OPINION: Tax relief just one call away

By Dennis Seid/NEMS Daily Journal

It’s tax season and everybody’s after your money, including the IRS.
You’ve likely seen commercials with companies touting their ability to settle with the IRS “for pennies on the dollar.”
It’s certainly tempting to see if you can reduce your tax burden – legally, of course.
According to the commercials, if you you owe a lot, these companies can help you.
And these firms also have made plenty of money by convincing taxpayers that they can help them.
What these companies are pushing for is what the IRS calls an Order In Compromise, or OIC.
An OIC is an agreement between the IRS and a taxpayer so that the taxpayer can make good on a tax debt. If the taxpayer can prove that the tax is unfair or inequitable, or would create economic hardship, the IRS may settle, or compromise federal tax obligations for less than what’s owed.
But an OIC is not easy to get: More than three-quarters of the cases brought before the IRS are rejected.
The IRS says an OIC will be accepted if the amount offered is equal to or greater than the reasonable collection potential. In other words, the IRS wants as much of your money as it can. So you better be in really bad shape with little ability to pay up if you think you can get an OIC.
These tax relief companies may not admit it, but they are trying to set up an OIC for you. Two major problems here:
n The companies charge customers a fee for the service that the IRS will do for free.
n The companies don’t always do what they say they’ll do, perhaps because they know how difficult it is to get an OIC. That has led to complaints from taxpayers who say their burden only got worse.

Warning in 2004
What these companies are pulling is nothing new.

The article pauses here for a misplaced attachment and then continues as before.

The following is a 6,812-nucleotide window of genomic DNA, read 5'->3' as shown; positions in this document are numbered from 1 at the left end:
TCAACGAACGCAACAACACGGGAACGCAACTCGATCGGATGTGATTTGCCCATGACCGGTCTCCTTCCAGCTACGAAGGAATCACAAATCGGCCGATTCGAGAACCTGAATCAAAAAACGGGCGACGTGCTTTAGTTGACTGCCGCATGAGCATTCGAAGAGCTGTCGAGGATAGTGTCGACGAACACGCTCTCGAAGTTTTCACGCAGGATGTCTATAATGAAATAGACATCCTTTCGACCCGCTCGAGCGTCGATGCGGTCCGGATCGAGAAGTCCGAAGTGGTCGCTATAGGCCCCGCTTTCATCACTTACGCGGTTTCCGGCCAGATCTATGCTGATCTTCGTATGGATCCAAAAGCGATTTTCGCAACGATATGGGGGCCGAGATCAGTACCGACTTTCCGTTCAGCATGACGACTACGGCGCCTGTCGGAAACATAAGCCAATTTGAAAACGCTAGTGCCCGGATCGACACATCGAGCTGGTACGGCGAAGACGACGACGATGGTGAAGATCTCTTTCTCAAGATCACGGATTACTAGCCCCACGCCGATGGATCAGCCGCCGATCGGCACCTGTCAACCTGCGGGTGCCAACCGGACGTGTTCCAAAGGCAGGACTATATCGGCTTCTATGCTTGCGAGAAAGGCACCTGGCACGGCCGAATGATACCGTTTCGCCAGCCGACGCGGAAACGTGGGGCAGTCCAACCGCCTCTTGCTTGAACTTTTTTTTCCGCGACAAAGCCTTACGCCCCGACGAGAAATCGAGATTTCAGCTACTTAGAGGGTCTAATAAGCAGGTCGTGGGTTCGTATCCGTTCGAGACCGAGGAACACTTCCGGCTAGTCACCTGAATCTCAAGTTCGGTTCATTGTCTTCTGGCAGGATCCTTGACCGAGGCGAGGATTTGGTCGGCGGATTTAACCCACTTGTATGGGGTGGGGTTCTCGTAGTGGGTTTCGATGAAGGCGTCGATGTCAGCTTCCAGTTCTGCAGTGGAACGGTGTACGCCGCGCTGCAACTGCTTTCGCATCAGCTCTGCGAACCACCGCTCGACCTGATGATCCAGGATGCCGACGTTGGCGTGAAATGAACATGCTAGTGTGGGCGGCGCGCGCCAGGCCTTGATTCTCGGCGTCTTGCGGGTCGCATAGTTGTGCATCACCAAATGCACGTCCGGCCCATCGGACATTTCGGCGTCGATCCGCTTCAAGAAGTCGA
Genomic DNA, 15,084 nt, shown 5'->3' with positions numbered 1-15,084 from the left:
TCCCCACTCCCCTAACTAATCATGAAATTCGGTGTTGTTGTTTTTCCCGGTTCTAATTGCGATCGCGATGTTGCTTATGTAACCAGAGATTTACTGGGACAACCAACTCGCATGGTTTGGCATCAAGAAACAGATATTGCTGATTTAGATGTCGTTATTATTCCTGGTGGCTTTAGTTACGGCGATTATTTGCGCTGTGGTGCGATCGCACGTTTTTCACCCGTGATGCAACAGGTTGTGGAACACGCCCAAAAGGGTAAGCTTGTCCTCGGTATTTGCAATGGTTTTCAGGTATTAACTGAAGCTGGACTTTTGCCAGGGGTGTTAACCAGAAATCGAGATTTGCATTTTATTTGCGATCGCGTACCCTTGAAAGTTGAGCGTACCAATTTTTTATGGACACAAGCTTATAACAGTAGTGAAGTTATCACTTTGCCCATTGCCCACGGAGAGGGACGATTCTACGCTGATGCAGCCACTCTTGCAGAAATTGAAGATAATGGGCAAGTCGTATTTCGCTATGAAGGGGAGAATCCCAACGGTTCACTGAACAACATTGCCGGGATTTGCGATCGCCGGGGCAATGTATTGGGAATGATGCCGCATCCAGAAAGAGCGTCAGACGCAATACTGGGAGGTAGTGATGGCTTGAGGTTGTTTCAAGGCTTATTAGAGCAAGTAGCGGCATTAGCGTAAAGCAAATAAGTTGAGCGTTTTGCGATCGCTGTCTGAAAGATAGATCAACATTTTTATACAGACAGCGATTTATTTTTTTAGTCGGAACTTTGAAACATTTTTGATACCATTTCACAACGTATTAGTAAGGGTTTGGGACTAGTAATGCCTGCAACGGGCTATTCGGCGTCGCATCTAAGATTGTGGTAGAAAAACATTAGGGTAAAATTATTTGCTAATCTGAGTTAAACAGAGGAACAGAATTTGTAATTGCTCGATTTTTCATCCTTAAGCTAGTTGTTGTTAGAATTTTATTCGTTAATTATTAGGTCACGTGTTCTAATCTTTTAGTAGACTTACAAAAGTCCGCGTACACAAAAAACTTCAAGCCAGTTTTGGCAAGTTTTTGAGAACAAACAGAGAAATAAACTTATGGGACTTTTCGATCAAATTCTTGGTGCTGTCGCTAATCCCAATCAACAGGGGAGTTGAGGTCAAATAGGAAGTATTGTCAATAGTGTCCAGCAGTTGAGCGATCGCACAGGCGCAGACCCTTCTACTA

In February 2004, the IRS issued a consumer alert advising taxpayers to beware of these claims to settle tax burden for a mere fraction of what was owed.
The warning said the OIC is a program that “serves an important purpose for a select group of taxpayers. But we are increasingly concerned about unscrupulous promoters charging excessive fees to taxpayers who have no chance of meeting the program’s requirements. We urge taxpayers not to be duped by high-priced promises.”
A better way to handle your tax burden is to pay the IRS in installments. This, too, is a free service provided by the IRS, which accepts about 3 million of these arrangements each year.
Taxpayers’ debt isn’t reduced or eliminated, but it does allow them to pay their taxes over time. An accountant or tax attorney might come in handy, but stay away from those bogus tax relief agencies.
And if you do get that installment plan worked out, don’t miss a payment, or the IRS may ask for full payment.
So, the lesson is this: Tax relief IS just one call away. And it’s going to be the IRS, like it or not.

Contact Dennis Seid at (601) 353-3119 or dennis.seid@djournal.com.

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